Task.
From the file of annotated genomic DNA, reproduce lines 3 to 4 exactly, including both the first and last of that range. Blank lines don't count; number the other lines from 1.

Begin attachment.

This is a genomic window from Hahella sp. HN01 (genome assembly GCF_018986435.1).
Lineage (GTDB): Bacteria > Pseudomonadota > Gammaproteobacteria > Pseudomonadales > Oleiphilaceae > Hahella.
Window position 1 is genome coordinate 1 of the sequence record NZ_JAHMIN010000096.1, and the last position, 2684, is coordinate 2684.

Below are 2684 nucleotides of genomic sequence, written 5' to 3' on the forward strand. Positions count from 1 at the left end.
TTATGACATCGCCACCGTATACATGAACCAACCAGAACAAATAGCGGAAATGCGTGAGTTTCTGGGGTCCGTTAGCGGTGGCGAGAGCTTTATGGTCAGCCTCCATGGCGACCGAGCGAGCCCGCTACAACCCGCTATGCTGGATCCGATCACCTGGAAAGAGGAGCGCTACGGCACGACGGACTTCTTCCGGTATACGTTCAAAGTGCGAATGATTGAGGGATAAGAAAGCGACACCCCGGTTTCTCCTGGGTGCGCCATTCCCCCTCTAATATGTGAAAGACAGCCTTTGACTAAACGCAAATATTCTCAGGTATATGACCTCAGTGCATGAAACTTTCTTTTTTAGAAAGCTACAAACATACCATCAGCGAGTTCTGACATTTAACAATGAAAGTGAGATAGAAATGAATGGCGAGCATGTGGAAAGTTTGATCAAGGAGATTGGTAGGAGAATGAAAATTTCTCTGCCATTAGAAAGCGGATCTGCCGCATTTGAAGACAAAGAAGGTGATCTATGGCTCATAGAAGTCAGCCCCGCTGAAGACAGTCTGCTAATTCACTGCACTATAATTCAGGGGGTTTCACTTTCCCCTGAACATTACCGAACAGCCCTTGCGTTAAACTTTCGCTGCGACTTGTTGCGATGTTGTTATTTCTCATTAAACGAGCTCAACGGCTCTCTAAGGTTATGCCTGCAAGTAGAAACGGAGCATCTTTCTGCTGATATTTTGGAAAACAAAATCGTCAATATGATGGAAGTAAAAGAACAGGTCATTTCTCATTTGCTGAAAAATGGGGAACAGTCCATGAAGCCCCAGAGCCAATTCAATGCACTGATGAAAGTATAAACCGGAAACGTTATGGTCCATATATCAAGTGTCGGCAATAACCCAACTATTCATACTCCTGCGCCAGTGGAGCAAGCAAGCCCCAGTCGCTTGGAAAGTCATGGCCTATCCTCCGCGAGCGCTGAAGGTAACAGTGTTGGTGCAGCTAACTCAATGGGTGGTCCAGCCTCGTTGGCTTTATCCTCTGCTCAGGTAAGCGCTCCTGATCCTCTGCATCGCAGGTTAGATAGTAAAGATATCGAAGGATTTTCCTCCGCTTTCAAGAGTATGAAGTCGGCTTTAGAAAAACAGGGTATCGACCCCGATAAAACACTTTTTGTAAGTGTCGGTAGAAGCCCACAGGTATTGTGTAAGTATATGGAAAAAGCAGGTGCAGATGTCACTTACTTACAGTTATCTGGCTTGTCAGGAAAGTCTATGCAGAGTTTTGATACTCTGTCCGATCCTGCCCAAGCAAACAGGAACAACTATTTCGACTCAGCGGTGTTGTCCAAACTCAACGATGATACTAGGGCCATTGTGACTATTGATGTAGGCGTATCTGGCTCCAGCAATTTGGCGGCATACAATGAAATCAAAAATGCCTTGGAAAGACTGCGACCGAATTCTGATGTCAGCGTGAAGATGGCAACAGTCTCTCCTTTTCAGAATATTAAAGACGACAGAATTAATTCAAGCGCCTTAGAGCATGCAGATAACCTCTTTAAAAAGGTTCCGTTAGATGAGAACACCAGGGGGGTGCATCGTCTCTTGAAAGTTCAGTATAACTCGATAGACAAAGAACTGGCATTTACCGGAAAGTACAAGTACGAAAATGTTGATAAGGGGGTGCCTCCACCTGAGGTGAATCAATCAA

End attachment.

Window position 1 is genome coordinate 1 of the sequence record NZ_JAHMIN010000096.1, and the last position, 2684, is coordinate 2684.

Below are 2684 nucleotides of genomic sequence, written 5' to 3' on the forward strand. Positions count from 1 at the left end.